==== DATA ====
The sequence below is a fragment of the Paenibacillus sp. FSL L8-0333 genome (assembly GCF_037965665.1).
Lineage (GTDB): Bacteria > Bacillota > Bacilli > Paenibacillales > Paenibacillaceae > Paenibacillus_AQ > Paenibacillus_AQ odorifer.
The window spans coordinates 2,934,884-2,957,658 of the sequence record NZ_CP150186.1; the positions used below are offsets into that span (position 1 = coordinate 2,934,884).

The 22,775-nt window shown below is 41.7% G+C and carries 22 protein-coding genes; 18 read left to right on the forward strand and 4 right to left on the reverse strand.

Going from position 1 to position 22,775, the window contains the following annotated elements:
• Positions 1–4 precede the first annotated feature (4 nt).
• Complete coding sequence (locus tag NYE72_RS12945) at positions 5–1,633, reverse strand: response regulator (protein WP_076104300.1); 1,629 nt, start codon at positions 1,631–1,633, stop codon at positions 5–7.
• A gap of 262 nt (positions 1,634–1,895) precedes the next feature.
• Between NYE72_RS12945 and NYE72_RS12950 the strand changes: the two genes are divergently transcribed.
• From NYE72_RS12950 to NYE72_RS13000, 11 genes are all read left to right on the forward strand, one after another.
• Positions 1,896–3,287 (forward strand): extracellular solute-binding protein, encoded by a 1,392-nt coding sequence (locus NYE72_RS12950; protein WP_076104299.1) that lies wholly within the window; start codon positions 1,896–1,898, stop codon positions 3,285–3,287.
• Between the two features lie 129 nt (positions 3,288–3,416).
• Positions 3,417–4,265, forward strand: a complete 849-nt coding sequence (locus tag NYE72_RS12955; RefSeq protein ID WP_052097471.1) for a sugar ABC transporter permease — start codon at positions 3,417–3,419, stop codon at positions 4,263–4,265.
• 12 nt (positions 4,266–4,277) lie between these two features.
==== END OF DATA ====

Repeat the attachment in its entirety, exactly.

The sequence below is a fragment of the Paenibacillus sp. FSL L8-0333 genome (assembly GCF_037965665.1).
Lineage (GTDB): Bacteria > Bacillota > Bacilli > Paenibacillales > Paenibacillaceae > Paenibacillus_AQ > Paenibacillus_AQ odorifer.
The window spans coordinates 2,934,884-2,957,658 of the sequence record NZ_CP150186.1; the positions used below are offsets into that span (position 1 = coordinate 2,934,884).

The 22,775-nt window shown below is 41.7% G+C and carries 22 protein-coding genes; 18 read left to right on the forward strand and 4 right to left on the reverse strand.

Going from position 1 to position 22,775, the window contains the following annotated elements:
• Positions 1–4 precede the first annotated feature (4 nt).
• Complete coding sequence (locus tag NYE72_RS12945) at positions 5–1,633, reverse strand: response regulator (protein WP_076104300.1); 1,629 nt, start codon at positions 1,631–1,633, stop codon at positions 5–7.
• A gap of 262 nt (positions 1,634–1,895) precedes the next feature.
• Between NYE72_RS12945 and NYE72_RS12950 the strand changes: the two genes are divergently transcribed.
• From NYE72_RS12950 to NYE72_RS13000, 11 genes are all read left to right on the forward strand, one after another.
• Positions 1,896–3,287 (forward strand): extracellular solute-binding protein, encoded by a 1,392-nt coding sequence (locus NYE72_RS12950; protein WP_076104299.1) that lies wholly within the window; start codon positions 1,896–1,898, stop codon positions 3,285–3,287.
• Between the two features lie 129 nt (positions 3,288–3,416).
• Positions 3,417–4,265, forward strand: a complete 849-nt coding sequence (locus tag NYE72_RS12955; RefSeq protein ID WP_052097471.1) for a sugar ABC transporter permease — start codon at positions 3,417–3,419, stop codon at positions 4,263–4,265.
• 12 nt (positions 4,266–4,277) lie between these two features.